Is It A Prank or Is It A Hate Crime?
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Political correctness is an effort to offend no one and appease everyone, so non-practitioners like myself appreciate the irony when it’s misapplied and has the exact opposite effect.
While the media’s mantra is fair, balanced and equal treatment for all, we often fail miserably due to misguided attempts at political correctness. Of course there are media outlets that consciously threw fairness, balance and impartiality to the wind long ago, but that’s a whole other column.
Consider for a minute, stories about a mosque, temple or synagogue being vandalized. In fact, hit the Internet to search news files for yourself to see how such indignities are covered, paying close attention to the overall tone of the articles.
The desecration of one of these buildings is a hate-crime. The affected community is gripped by fear. The media is intensely interested — an intensity that turns into a frenzy if more than one of these places of worship is targeted.
But church vandalism is a vastly different story. You trash a church and you’re a punk or a vandal — certainly not a hate-filled tormentor. The affected congregation is disgusted, disappointed, maybe even mad, but not threatened or terrified. The media’s interest is likely lukewarm — the story will make a nice little read in the police briefs. There’s more of a tsk-tsk tone than shock and horror.
It took a handful of church arsons in Alabama to grab the attention of national and international media last month. In the span of just over a week, nine Baptist churches were burned to the ground. Despite the number, and fact that most fires were ignited on or near the altar at each church, adding insult to injury. Gov. Bob Riley told the Associated Press the fires did not appear to be “any type of conspiracy against organized religion.” Period. End of story.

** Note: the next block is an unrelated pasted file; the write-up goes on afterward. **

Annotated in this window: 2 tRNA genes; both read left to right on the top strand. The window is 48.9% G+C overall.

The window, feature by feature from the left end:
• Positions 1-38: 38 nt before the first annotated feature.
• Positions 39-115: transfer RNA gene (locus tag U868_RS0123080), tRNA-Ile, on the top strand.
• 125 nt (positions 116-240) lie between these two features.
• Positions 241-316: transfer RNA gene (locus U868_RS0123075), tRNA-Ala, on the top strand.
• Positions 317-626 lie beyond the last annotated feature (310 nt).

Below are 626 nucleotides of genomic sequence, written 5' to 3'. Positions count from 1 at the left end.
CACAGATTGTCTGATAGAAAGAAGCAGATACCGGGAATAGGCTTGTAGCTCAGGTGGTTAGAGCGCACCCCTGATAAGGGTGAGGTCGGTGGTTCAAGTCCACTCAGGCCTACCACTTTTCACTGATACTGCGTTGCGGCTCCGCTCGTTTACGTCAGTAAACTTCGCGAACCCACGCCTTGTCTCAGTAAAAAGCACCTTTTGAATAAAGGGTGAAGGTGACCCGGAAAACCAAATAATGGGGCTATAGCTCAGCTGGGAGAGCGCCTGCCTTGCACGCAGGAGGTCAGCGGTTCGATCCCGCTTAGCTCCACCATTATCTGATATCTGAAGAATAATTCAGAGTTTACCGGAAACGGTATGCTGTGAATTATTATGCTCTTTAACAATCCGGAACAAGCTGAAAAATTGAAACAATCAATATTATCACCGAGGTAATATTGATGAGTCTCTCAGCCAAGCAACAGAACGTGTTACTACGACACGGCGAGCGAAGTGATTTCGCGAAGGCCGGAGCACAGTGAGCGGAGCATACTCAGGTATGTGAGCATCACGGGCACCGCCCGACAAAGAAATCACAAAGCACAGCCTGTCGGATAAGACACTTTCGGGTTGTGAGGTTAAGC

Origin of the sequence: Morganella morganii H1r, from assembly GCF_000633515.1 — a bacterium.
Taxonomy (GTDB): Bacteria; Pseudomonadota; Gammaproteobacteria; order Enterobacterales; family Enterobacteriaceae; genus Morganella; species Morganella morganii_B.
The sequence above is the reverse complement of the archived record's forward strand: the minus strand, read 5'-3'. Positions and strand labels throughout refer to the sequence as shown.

Three college students were arrested last week in connection with the arsons and the Associated Press reported them to be “pranksters” — how cute. It seems it was a bit of fun that got out of control. A co-ed party gone wrong, if you will. Much less sinister than anyone who might desecrate a mosque, temple or synagogue.
Imagine the outrage if the media was as dismissive with a similar spate of crimes against another religion.
It goes without saying the destruction of any house of worship is despicable, regardless of what religion or denomination is the target. But it’s equally despicable, be it a synagogue, church, mosque, temple or any other building, and should be treated as such.
So it appears the media is imperfect. You read it here first. At times, even though editors, reporters and news directors are well-intentioned, many have become hyper-sensitive to political correctness resulting in an imbalance in how stories are approached and covered.
Maybe throwing political correctness to the wind would help restore balance in our news coverage.
(Posted on March 16, 2006)